Henry Ford is one of the most important--and in some ways the most complicated--figures of the 20th century. He didn't invent the automobile, but he did, in large part, create the automobile industry. His development and perfection of the assembly line made possible the mass production that, as this book's title suggests, led to the modern age.

Much has been written about Henry Ford, but this book, by veteran historian Richard Snow, is probably the best I have read.

When Peter Drucker first met IBM's visionary CEO, Thomas J. Watson, he was somewhat taken aback. "He began talking about something called data processing," Drucker recalled, "and it made absolutely no sense to me. I took it back and told my editor, and he said that Watson was a nut, and threw the interview away."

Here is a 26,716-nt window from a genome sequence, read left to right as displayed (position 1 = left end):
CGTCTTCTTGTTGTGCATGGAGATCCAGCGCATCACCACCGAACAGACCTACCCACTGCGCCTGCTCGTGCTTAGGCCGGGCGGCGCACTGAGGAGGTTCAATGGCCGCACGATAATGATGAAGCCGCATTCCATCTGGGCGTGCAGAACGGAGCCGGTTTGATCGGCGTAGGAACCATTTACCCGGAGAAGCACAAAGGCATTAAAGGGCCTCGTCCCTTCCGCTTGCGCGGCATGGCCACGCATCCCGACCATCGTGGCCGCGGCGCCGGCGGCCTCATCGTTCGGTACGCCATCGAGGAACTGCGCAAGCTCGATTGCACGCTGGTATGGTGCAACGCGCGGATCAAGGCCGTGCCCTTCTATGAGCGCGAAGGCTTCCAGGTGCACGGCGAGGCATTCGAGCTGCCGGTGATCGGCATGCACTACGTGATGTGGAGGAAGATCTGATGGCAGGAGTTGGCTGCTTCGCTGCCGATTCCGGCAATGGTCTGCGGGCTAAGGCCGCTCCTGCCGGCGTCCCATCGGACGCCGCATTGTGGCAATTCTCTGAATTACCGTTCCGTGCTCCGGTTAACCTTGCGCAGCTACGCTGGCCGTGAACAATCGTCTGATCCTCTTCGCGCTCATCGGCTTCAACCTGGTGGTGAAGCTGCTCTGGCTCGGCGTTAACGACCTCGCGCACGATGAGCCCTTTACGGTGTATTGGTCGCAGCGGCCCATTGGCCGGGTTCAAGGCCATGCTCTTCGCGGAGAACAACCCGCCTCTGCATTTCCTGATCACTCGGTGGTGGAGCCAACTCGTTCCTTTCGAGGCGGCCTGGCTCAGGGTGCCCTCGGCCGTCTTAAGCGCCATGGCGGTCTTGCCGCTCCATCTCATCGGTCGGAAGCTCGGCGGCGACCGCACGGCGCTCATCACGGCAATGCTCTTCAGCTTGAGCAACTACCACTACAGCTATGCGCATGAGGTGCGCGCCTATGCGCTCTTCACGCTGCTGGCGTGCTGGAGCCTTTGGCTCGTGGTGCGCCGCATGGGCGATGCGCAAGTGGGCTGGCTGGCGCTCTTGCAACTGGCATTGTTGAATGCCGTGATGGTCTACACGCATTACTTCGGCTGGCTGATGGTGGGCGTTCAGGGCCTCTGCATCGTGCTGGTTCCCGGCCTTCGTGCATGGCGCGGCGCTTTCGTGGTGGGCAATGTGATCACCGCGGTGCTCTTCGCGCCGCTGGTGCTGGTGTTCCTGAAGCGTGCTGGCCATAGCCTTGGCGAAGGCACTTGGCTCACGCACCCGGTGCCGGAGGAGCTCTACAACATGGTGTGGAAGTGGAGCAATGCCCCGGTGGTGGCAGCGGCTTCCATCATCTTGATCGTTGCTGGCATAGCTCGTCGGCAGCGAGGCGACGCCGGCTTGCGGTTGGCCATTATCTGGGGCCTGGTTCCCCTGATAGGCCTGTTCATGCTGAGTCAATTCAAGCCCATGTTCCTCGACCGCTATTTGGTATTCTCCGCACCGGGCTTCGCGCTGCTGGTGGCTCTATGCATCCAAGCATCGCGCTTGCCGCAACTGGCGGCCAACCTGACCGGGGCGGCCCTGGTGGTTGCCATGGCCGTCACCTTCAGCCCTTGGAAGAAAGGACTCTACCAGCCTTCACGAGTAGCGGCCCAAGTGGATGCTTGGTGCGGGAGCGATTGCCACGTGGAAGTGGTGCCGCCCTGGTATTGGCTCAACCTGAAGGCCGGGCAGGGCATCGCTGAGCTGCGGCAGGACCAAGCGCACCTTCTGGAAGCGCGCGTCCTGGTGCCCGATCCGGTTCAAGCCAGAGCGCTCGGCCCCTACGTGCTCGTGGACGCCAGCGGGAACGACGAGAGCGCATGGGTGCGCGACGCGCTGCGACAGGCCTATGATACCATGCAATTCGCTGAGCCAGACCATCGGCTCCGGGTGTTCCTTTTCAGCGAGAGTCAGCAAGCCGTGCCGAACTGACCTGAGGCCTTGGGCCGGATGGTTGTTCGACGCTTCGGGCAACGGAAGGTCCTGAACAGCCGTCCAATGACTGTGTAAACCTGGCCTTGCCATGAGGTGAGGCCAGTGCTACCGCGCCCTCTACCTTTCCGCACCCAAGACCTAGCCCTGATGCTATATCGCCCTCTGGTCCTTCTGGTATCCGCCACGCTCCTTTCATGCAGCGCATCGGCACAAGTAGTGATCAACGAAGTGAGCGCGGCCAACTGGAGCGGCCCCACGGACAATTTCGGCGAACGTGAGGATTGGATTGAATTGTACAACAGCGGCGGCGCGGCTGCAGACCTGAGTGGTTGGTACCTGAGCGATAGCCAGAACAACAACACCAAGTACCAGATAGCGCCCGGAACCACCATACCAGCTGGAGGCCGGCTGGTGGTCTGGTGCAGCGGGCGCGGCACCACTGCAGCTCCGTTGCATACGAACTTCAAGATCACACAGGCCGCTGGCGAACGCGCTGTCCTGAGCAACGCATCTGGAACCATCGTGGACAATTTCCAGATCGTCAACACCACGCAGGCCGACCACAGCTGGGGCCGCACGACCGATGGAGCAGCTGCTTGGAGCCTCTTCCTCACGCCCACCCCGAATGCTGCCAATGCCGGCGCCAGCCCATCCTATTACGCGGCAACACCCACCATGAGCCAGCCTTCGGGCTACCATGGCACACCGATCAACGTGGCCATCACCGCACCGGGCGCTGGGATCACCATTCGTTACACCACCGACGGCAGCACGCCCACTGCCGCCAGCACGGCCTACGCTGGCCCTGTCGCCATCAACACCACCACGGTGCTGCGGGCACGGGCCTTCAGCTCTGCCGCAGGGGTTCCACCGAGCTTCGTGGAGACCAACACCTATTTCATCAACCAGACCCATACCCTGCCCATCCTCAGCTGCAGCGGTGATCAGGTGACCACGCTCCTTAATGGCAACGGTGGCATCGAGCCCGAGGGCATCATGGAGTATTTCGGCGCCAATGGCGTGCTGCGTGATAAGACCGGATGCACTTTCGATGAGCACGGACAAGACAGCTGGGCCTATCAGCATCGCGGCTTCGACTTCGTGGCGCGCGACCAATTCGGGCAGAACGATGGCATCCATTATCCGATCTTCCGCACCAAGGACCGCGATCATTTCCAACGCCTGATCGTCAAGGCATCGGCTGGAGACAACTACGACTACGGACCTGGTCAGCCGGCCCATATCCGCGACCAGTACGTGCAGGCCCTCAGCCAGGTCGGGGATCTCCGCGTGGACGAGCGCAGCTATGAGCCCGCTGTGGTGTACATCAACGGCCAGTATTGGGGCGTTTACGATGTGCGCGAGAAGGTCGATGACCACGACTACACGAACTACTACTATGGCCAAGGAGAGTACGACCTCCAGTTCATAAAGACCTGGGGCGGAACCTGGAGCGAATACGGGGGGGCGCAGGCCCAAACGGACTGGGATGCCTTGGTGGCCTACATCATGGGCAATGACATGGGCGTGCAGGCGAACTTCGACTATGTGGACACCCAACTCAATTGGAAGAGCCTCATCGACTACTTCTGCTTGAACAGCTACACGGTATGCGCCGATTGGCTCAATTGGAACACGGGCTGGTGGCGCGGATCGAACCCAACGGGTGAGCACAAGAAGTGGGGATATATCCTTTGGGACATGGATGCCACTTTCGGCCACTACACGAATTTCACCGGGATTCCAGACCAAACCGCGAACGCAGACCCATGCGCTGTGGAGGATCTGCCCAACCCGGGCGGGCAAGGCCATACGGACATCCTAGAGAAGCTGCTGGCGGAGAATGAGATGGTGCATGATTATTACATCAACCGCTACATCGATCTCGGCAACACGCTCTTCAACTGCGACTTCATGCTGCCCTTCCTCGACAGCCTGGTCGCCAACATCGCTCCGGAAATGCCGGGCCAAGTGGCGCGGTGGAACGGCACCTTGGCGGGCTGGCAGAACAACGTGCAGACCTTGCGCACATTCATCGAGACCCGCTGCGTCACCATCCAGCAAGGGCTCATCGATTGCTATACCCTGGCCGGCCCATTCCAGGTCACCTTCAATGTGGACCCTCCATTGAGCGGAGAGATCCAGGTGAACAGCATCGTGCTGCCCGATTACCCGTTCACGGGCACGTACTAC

Much as Henry Ford shaped the first half of the 20th century, Tom Watson shaped the second half and technology reporter Kevin Maney does an incredible job of telling his story. If you want to understand how the technology industry came to be what it is today, this is a book you should definitely read.

I read every Walter Isaacson book almost as soon as it is published. His biographies of Benjamin Franklin, Steve Jobs, and, most recently, Leonardo da Vinci are absolutely top-notch. Yet this book about Einstein is still my favorite.

So that's my reading list for this summer. I hope you see something that you liked. If you have a favorite book about a great innovator, let me know on Twitter @DigitalTonto.